The DeWine-Husted campaign launched a new television ad Thursday imploring Ohio voters of both parties to “Say No” to Issue 1.
The ad features local sheriffs from both political parties opposed to Issue 1, a proposed constitutional amendment which Democrat Richard Cordray has been pushing for months.
His opponent in the governor’s race, Mike DeWine, has been pushing back.
DeWine, during an Oct. 1 gubernatorial debate in Marietta, told viewers that Cordray stands virtually alone among Ohio politicians in his support of Issue 1.
The proposal would unlock for drug dealers an opportunity to sell opioids such as fentanyl in amounts less than 20 grams without fear of jail-time.
As Ohio Supreme Court Chief Justice Maureen O’Connor has pointed out, 19 grams of fentanyl is enough to kill 10,000 people. Yet, a dealer could possess this amount and the courts would be forbidden from sentencing him to jail time.
Issue 1’s financial backers include billionaire Facebook co-founder Mark Zuckerberg and George Soros.
In fact, all but $19,000 of the more than $4 million backing Issue 1 has come from outside Ohio.
Zuckerberg’s Chan Zuckerberg Initiative contributed $1 million to support Ohio Issue 1, according to state campaign finance reports filed earlier this month.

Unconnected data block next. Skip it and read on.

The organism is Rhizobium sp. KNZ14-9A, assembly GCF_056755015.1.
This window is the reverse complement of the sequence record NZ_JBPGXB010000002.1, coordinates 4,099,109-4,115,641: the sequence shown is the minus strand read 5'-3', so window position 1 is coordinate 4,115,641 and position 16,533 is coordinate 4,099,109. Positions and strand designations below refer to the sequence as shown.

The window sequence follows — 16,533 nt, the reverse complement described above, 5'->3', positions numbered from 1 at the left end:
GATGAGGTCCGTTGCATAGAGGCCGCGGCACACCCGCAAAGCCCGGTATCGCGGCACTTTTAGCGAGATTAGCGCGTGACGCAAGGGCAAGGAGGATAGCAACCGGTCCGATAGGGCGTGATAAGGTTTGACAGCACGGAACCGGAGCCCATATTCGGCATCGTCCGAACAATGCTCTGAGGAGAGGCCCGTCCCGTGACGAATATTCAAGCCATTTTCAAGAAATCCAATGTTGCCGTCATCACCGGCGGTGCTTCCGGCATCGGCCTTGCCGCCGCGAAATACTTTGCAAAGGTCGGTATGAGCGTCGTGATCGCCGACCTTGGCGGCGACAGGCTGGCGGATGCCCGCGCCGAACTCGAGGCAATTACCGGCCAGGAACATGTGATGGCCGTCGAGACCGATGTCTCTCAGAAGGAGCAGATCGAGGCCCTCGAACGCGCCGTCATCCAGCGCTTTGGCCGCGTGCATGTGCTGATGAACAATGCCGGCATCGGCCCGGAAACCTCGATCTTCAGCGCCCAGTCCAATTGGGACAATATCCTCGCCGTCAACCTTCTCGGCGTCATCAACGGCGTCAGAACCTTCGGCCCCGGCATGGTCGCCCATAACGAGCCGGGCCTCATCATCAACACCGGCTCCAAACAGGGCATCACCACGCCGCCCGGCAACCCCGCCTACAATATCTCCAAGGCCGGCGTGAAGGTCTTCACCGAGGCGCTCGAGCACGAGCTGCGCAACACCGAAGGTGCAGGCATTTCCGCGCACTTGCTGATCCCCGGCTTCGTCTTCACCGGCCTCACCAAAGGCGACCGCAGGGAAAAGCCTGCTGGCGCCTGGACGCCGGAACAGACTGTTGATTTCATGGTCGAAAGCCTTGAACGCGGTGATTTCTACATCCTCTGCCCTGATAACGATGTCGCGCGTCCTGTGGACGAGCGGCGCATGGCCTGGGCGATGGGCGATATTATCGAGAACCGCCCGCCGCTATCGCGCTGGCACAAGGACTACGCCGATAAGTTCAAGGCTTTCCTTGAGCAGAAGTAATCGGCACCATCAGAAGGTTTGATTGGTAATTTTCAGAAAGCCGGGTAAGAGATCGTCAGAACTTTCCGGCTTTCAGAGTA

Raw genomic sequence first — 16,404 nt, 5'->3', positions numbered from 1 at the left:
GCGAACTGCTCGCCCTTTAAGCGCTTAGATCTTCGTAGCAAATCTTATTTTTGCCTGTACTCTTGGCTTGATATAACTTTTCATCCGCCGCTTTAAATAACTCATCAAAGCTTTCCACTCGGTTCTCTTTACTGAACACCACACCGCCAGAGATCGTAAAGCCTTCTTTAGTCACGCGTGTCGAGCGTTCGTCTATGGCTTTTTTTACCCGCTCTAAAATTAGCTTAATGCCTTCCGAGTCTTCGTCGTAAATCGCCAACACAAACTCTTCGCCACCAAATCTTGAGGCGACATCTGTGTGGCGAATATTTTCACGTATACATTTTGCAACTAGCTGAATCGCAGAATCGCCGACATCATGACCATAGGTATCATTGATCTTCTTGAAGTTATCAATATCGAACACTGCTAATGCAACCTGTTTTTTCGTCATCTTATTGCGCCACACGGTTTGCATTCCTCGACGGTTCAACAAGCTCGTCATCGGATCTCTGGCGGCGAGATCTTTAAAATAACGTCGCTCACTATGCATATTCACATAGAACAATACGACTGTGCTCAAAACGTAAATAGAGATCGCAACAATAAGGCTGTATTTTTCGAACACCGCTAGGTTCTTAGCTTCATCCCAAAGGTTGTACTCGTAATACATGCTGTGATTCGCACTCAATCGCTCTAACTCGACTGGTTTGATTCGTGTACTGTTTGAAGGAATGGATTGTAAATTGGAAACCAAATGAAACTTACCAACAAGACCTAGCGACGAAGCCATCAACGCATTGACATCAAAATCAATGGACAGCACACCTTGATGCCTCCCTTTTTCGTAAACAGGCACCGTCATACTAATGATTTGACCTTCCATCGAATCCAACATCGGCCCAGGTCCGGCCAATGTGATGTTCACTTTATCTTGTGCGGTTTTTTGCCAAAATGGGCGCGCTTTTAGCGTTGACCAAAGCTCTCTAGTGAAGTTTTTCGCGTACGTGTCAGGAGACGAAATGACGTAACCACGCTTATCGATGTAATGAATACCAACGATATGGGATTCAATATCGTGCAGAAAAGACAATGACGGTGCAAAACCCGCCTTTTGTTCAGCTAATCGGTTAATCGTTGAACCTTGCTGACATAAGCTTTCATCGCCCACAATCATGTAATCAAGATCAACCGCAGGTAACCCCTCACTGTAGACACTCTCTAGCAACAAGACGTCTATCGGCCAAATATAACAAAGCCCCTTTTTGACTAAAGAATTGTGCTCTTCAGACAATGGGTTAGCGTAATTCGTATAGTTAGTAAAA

Other big donations include:
- $1 million from the Open Society Policy Center, a 501(c)4 organization founded by billionaire George Soros
- $1 million from the Open Philanthropy Project, funded by Facebook co-founder Dustin Moskovitz and his wife, Cari Tuna.
- California businessman Nicholas Pritzker and his wife, Susan, contributed $50,000 and $10,000, respectively.
- Ohio Organizing Collaborative, a coalition of labor unions, liberal churches and community organizers, also back Issue 1.
The Ohio Prosecuting Attorneys Association and Ohio Common Pleas Judges’ Association oppose the measure.
In the ad, sheriffs refer to Cordray’s support for Issue 1 as “frightening.”
They cite its potential to transform Ohio into a nationwide hub for drug dealers.
Removing jail time from the array of options available to judges will spell disaster, opponents warn.
“That’s a serious threat to your personal safety,” the sheriffs say. That’s because there will not only be more drugs on the streets. There will be more addicts, and more addicts always leads to more spinoff crime.
“It means more crime, more break-ins, more robberies,” warn the sheriffs.
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Anthony Accardi is a writer and reporter for The Ohio Star.